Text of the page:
Coding Style

Perhaps this should be a table of contents, but for now, I am placing all info on this page (we're just getting warmed up).

Recent notes/actionable items:

Brackets

TUSK follows a slight variant of 'K & R' style, ex:

if (x == 0) {
    print "zero\n";
}

if/[elsif | TUSK:else]

<SPAN mce_style="color:red;" style="color:red;"></SPAN>

Still up for debate: do we "cuddle" the else as below, or give it its own line? Cuddlers don't want to waste the line, others think uncuddling improves readability. Damian Conway in Perl Best Practices suggests no cuddle. Perhaps we don't legislate one or the other, but endorse both methods and urge consistency.

Update:  For consistency, moving forward, let's do the cuddled way for the new code or whenever we refactor the old code.

"Cuddled"

if (x == 0) {
    print "zero\n";
} else {
    print "Non-zero\n";
}

"Uncuddled"

if (x == 0) {
    print "zero\n";
}
else {
    print "Non-zero\n";
}

Tabs and Spaces

Use tabs to indicate blocks. (Please set your editor to have tab width as 4 characters)

if (1) {
\t-->doSomething();
\t-->if (1) {
\t-->\t-->doSomethingElse();
\t-->}
}

Use spaces to separate entities (var names, parens, etc)

simple variable declarations

Preferred:
my $var = value;

Incorrect:
my $var=value;

Preferred:
if (x == 3) {
}

Incorrect:
if(x==3){
}

<SPAN mce_style="color:red" style="color:red"></SPAN>
Proposed:
Use spaces for vertical variable alignment

<P mce_style="color:red" style="color:red"></P>

Perhaps we don't legislate tabs vs. spaces, but again enforce consistency within a file

$m->comp('/tmpl/process:manipulate_rows',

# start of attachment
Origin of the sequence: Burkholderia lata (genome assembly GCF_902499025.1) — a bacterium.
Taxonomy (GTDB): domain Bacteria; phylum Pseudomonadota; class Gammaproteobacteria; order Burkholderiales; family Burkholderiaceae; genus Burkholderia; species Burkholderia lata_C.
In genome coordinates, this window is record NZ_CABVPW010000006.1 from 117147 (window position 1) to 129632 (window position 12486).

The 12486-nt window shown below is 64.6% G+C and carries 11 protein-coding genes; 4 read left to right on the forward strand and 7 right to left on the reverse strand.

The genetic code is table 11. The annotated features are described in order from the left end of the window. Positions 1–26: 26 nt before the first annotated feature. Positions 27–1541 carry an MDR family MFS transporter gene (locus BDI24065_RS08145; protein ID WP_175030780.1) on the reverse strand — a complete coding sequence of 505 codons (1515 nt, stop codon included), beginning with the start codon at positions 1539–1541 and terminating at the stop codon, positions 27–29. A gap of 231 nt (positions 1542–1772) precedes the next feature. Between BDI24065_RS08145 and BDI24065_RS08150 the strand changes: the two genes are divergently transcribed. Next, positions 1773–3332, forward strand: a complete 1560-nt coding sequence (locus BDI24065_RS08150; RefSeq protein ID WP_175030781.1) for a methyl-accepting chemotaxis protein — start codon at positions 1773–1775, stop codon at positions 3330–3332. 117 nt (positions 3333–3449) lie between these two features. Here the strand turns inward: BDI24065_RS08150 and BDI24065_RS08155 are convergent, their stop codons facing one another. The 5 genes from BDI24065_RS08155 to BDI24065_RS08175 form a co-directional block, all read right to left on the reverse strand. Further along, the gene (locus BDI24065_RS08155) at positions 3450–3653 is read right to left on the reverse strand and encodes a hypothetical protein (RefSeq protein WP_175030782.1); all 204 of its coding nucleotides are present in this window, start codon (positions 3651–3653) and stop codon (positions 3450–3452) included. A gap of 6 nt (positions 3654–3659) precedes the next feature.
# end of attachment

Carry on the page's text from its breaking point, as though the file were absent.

----row_type-----=> 'Direct',
----user---------=> $user_id,
----object_name--=> 'TUSK::Case::Test',
----fields_data--=> $rowHash,
----default_data-=> {
--------'master_test_id'-=> $exam_id,
--------'battery_id'-----=> $battery_id
----},
----field_function-=> {
--------'test_id'---=> 'setPrimaryKeyID',
--------'test_name'-=> 'setTitle',
--------'sortorder'-=> 'setSortOrder',
----},
----display_data-=> \@subtest_data
);

$m->comp('/tmpl/process:manipulate_rows',
    row_type     => 'Direct',
    user         => $user_id,
    object_name  => 'TUSK::Case::Test',
    fields_data  => $rowHash,
    default_data => {
        'master_test_id' => $exam_id,
        'battery_id'     => $battery_id
    },
    field_function => {
        'test_id'   => 'setPrimaryKeyID',
        'test_name' => 'setTitle',
        'sortorder' => 'setSortOrder',
    },
    display_data => \@subtest_data
);

ToCamelCase or_not_to_camelcase

Parentheses

1. Use a space around parens when writing a control structure. Ex.: if_(1)_{ }
1. Always use parens, without a space, after a method name, even if no params passed. Ex.: someFx()

-- Main.DanielWalker - 25 Feb 2009